استفاده از اینترنت و جستجوی کار
|کد مقاله||سال انتشار||مقاله انگلیسی||ترجمه فارسی||تعداد کلمات|
|26876||2012||14 صفحه PDF||سفارش دهید||محاسبه نشده|
Publisher : Elsevier - Science Direct (الزویر - ساینس دایرکت)
Journal : Telecommunications Policy, Volume 36, Issue 4, May 2012, Pages 260–273
Regression analysis augmented with propensity score methods is used to estimate the effect of Internet use on job search. The formal distinction between the unemployed and the discouraged is exploited, where both desire employment but the latter has ceased active job search. Results indicate broadband use at home or at public locations reduces the probability that the unemployed cease job search by over 50% relative to unemployed persons who do not use the Internet at all. The results suggest that even public connections (e.g., at libraries) in unserved and underserved areas may produce substantial social benefits.
The Internet is widely viewed as one of the most important forces in social, political, and economic development, and its consequences for the labor market have garnered high interest for some time. As detailed by Nakamura, Shaw, Freeman, Nakamura, and Pyman (2009), the Internet has facilitated a large number of employment innovations for both job seekers and those seeking employees. Specific websites (e.g., Monster.com), employment portal websites for major corporations, streamlined online application systems, and many other innovations have greatly reduced the costs of looking for jobs, looking for employees, and exchanging resumes or filling out applications. Stevenson (2009, p. 3) reported that, “…workers believe that the Internet is helping them find jobs. … [A]mong those that began a job in mid-2002, 22% credited the Internet as the primary means by which they found their job … [O]ver half of those surveyed felt that the Internet was an effective method of job search … .” Although it is slightly hazardous to generalize from such first order effects to characteristics of the resulting equilibria, it would be quite surprising if these cost-reducing innovations did not result in improved job matching and decreased search cost and duration (Weber & Mahringer, 2008). In stark contrast to these general observations, specific studies using employment data suggest that the Internet is of limited effectiveness or worse. The widely discussed findings of Kuhn and Skuterud (2004, p. 219), which utilized longitudinal observations on Internet use and subsequent employment for a group of unemployed persons, found that once allowance is made for different values of relevant covariates, use of the Internet actually appears to reduce the prospects of job seekers slightly. They remark, “[o]nce observable differences between Internet and other searchers are held constant, however, we find no differences in unemployment durations, and in some specifications even significantly longer durations among Internet users,” and later, “[w]e conclude that either (a) Internet job search is ineffective in reducing unemployment durations or (b) Internet job searchers are adversely selected on unobservable characteristics: further research is needed to disentangle these two possibilities.” The analysis of Fountain (2005, p. 1253) offers only a very slightly more positive assessment: “[r]esults suggest the Internet's contribution to an unemployed searcher's information pool may afford a small advantage only to the extent that other job searchers are not using it.” While the jury may still be out as to the effects of Internet use on particular types of labor market outcomes such as unemployment duration, as many, including Autor (2001) and Stevenson (2009) have noted, the Internet surely reduces the direct costs of search for both job seekers and employers. In most plausible circumstances, this reduction is cost will lead to increased job search. In this paper, the role of Internet use in sustaining job search activity is studied in a specialized setting made possible by the format of government statistics. Specifically, this study exploits the Bureau of Labor Statistics' (BLS) formal distinction between the unemployed and the marginally attached, a distinction based solely on differences in recent job search activity. If Internet users are more likely to continue active job search, then Internet users are more likely to remain unemployed (actively seeking work) and less likely to become marginally attached (not actively seeking work in the past four weeks). More specifically, the data permits us to focus on the effects of Internet use on the probability that an unemployed person ceases active job search due to discouragement, another formal distinction in the government statistics implying that unemployed persons have ceased looking for work for reasons arising from their perceptions of the nature of the labor market, rather than perhaps temporary or exogenous barriers such as illness in the family. It is not expected ex ante that Internet use has any effect on whether a person will cease job search due to external constraints such as family responsibilities (labeled the marginally attached but not discouraged), but this hypothesis can be evaluated using the Census data. The results indicate that Internet use does influence job search. Internet use reduces the probability an unemployed person ceases active job search due to labor market discouragement, thereby suggesting that the information obtained from the Internet reduces the likelihood that the unemployed feel there are no jobs, or no jobs for which they could qualify. Internet use does not, however, have much influence on the unemployed who terminate search efforts due to external constraints. The main results are obtained using a variety of estimators, different samples due to the propensity score matching, and even when modifications to the BLS definitions of marginal attachment are introduced that, in our opinion, better reflects the potential impacts of Internet use. In each case, the results tell largely the same story. The credibility of these findings is further supported by an informal test of unconfoundedness, whereby the possibility that some unobserved and unaccounted for factor is determining both Internet use and job search activity is evaluated. Such testing is made prudent due to the observational nature of the sample. The paper is organized as follows. Section 2 outlines the empirical strategy for estimating the effects of Internet use on labor market discouragement and describes the data. Section 3 summarizes the results from alternative estimations, and presents an indirect test of the unconfoundedness assumption. Conclusions are provided in Section 4.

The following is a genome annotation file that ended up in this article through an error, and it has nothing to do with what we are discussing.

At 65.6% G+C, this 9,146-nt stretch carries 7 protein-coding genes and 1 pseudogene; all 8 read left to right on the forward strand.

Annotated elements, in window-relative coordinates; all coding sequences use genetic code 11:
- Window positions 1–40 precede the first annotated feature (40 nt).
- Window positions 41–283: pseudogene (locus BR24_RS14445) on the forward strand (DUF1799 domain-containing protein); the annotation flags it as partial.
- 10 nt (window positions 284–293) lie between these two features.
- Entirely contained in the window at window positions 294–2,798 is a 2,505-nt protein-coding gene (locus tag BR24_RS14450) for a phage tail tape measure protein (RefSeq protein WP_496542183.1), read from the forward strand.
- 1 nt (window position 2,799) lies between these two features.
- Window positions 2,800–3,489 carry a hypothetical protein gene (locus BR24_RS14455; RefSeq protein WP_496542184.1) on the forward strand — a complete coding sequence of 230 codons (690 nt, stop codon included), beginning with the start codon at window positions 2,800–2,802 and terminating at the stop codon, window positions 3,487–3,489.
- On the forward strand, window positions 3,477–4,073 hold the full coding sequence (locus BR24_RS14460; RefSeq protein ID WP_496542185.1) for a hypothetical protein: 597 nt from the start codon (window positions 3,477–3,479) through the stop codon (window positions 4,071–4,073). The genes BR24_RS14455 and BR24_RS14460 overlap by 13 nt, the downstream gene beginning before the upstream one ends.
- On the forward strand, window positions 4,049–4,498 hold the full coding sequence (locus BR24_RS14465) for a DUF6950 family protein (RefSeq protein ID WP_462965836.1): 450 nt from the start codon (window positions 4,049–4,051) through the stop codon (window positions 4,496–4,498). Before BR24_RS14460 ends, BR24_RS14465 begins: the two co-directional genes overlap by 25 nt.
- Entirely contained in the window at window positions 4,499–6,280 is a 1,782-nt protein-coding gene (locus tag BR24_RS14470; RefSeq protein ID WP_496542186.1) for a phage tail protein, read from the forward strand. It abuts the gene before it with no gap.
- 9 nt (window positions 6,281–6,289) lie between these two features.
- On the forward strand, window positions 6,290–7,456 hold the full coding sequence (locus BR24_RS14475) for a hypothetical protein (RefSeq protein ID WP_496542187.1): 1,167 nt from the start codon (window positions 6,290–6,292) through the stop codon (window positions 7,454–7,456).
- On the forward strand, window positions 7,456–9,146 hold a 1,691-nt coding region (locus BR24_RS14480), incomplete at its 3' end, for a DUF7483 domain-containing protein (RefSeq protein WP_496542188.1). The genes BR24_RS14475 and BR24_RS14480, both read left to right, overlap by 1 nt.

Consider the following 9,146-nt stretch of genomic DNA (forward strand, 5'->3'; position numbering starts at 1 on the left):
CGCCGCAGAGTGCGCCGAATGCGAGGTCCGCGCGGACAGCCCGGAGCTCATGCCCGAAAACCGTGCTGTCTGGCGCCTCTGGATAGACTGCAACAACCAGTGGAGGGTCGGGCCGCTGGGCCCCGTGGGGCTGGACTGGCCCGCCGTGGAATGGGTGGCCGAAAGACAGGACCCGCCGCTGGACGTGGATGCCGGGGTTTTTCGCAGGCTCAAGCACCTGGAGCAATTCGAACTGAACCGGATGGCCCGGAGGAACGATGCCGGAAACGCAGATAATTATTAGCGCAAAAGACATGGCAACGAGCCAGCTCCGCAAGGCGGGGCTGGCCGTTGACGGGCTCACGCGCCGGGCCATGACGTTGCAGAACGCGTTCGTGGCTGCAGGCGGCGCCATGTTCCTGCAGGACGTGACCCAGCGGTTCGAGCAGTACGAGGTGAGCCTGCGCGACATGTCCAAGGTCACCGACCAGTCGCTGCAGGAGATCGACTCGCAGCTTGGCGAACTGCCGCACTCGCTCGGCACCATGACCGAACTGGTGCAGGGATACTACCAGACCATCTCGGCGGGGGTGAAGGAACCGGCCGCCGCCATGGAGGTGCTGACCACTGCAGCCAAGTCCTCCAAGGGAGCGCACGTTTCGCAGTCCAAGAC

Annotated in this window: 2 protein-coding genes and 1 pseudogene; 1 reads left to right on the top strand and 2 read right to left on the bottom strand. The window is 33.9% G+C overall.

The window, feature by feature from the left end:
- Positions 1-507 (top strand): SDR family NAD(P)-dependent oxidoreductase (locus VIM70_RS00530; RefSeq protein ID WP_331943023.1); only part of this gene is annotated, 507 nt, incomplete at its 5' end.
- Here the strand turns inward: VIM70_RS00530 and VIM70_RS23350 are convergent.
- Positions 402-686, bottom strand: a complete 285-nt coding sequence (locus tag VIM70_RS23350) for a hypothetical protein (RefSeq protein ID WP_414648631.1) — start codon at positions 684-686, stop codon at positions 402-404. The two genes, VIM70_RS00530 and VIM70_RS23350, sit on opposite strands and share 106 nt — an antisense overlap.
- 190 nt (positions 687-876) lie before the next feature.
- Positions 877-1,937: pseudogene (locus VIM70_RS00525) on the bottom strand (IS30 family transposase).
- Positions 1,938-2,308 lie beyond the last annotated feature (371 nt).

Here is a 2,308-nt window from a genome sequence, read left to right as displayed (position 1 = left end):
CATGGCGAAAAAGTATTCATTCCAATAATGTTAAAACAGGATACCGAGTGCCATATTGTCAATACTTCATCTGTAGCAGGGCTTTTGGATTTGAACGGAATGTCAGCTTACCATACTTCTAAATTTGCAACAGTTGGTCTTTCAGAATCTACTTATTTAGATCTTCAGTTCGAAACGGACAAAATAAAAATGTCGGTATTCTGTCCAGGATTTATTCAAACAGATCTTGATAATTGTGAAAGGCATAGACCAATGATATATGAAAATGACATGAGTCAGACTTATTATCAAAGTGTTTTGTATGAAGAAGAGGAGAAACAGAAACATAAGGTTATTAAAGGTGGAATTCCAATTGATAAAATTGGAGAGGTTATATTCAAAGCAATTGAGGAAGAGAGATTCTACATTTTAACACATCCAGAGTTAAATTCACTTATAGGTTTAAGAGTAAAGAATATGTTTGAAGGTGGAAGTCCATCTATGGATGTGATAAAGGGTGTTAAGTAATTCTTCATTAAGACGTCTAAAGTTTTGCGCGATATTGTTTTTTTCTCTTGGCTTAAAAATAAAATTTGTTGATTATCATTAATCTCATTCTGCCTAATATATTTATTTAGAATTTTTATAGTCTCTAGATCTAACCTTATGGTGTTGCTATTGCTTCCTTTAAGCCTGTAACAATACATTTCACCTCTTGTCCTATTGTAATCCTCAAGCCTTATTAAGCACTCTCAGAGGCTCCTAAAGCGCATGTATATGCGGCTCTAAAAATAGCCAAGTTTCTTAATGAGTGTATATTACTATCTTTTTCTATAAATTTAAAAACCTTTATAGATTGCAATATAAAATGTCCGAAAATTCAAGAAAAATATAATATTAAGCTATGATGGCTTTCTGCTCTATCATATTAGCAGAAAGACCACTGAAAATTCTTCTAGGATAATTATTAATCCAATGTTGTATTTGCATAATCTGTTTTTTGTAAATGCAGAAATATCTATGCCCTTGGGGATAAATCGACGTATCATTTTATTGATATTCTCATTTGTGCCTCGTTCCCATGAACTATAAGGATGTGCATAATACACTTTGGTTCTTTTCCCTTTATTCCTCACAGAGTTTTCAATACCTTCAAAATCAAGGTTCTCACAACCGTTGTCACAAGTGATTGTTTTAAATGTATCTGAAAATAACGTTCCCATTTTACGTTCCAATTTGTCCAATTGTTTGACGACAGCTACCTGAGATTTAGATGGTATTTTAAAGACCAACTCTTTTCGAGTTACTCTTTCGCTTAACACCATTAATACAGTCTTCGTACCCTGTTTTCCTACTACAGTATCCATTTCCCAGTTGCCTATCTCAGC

نتیجه گیری انگلیسی
This study considers whether Internet use reduces job search costs, thereby keeping the unemployed from abandoning the labor force altogether by ceasing active job search. The econometric results uniformly suggest that Internet use has a significant, positive effect on job search efforts. Using the BLS definitions of labor market status that reflect job search activity, broadband at home or in a public setting reduces the probability that an unemployed person will abandon the labor market, due to discouragement about job prospects, by about 50% (or more) relative to no Internet use. The effect of Dialup use is smaller, but it is still statistically different from zero in most cases, suggesting that the slower speeds available using Dialup attenuate, but do not eliminate, the impact of Internet use. Public use appears at least as effective as home Broadband use for sustaining active job search, a finding with potentially large policy ramifications that needs further investigation. The results provide several potentially useful insights for policymakers. First, use of the Internet reduces the probability the unemployed cease active job search, so expansions of Internet access might be a cost-effective means of reducing the social ill of prolonged unemployment. (No results are provided demonstrating a link between Internet use and eventual re-employment, but it is improbable that reducing discouragement would hinder people from obtaining jobs.) The findings also highlight the potentially large benefits arising from public Internet access, such as that commonly offered in schools, libraries, and community centers. Such access is far cheaper to provide than are individual connections to households. Although many Internet proponents have argued for publically-funded universal broadband access in homes, it may be possible to obtain similar benefits from a much less costly program of expanded public access. Before such commitments are made, however, additional evaluation of the benefits from public Internet portals is warranted.